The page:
A few weeks ago I mentioned that I would be revisiting the conception of “Open Source,” and today is the day. I think that a lot of the contention that surrounds this subject (and that has always surrounded it) is rooted in traditional loci of power and in the same sort of common sense construct that authenticity is rooted in. Now, as an Art Historian and a lover of history in general, I also find myself quite attracted to tradition, until that tradition becomes the proverbial shackle around the neck of progression. Of course, we might debate what constitutes “progression,” but that’s not really my goal for today. Instead I would like to interrogate the common sense structures and power/knowledge paradigms that Gramsci and Foucault (respectively) would recognize in our current institutional setting, and then contextualize Open Source in terms of a Kuhnian paradigm shift.
There are several concerns with the Open Source movement, but there are only two that I will focus on here: economics and traditions of academia. The first is somewhat self-explanatory; if things are free then the whole world might come crashing down one dollar bill at a time. Perhaps this is true; I’m not an economist. However, at some people seem to think that this won’t be the case. The second point is problematic on two fronts: first, in the way that knowledge is constructed; second, in the way that tradition functions in academic fields at large but in the humanities in particular.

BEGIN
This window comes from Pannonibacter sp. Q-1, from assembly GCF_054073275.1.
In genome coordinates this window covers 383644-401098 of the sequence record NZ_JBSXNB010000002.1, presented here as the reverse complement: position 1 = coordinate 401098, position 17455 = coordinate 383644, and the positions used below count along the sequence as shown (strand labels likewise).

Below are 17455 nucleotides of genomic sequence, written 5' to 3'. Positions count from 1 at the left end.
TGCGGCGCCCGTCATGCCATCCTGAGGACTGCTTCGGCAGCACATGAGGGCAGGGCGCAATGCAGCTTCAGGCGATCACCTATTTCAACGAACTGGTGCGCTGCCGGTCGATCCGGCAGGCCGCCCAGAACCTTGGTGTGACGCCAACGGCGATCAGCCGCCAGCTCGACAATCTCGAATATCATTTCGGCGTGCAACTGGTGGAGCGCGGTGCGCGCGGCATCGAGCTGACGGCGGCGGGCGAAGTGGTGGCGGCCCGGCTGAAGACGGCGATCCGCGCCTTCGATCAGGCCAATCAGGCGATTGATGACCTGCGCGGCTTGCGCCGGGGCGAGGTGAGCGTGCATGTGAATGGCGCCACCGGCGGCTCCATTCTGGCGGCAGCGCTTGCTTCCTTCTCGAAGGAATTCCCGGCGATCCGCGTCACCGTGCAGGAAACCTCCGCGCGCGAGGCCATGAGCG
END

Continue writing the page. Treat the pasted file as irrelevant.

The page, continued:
If we begin by considering the interplay between power and knowledge, taking Foucault as our champion, we might recognize that institutional authority plays a large part in the construction of new knowledge (both in the methods of production and in the questions considered) and the production of new persons in places of authority. When taken in tandem with staunch traditionalism advocated in some scholarly fields (like the humanities) then we can see how it reinforces what Gramsci would constitute as hegemony, obscured via common sense, wherein traditional sensibilities of those in power are always attempting to co-opt the subaltern concerns in order to maintain their hegemonic hold. So, in effect, the academic standard is begrudgingly moving towards digitization, if not towards genuine Open Source.
That said, if we look to Kuhn’s models for normal and new science and his concept of the paradigm shift, we will recognize that as the last vestiges of the traditional paradigm begin to fade from the debate (either via retiring or death) then voices clamoring for a new paradigm (Open Source information in this case, and if not complete Open Source, then at least a new standard for academia and the production of knowledge) will begin to overpower those left looking back at the bygone era. The same can be said for the economic constructions that we currently view as being intrinsic to human nature on some fundamental level. Perhaps the rise of the digital era will help us to construct a new world view on things like economics (beyond things like capitalism or communism or socialism) or the traditional forms that academic scholarship takes or what audiences it typically speaks to.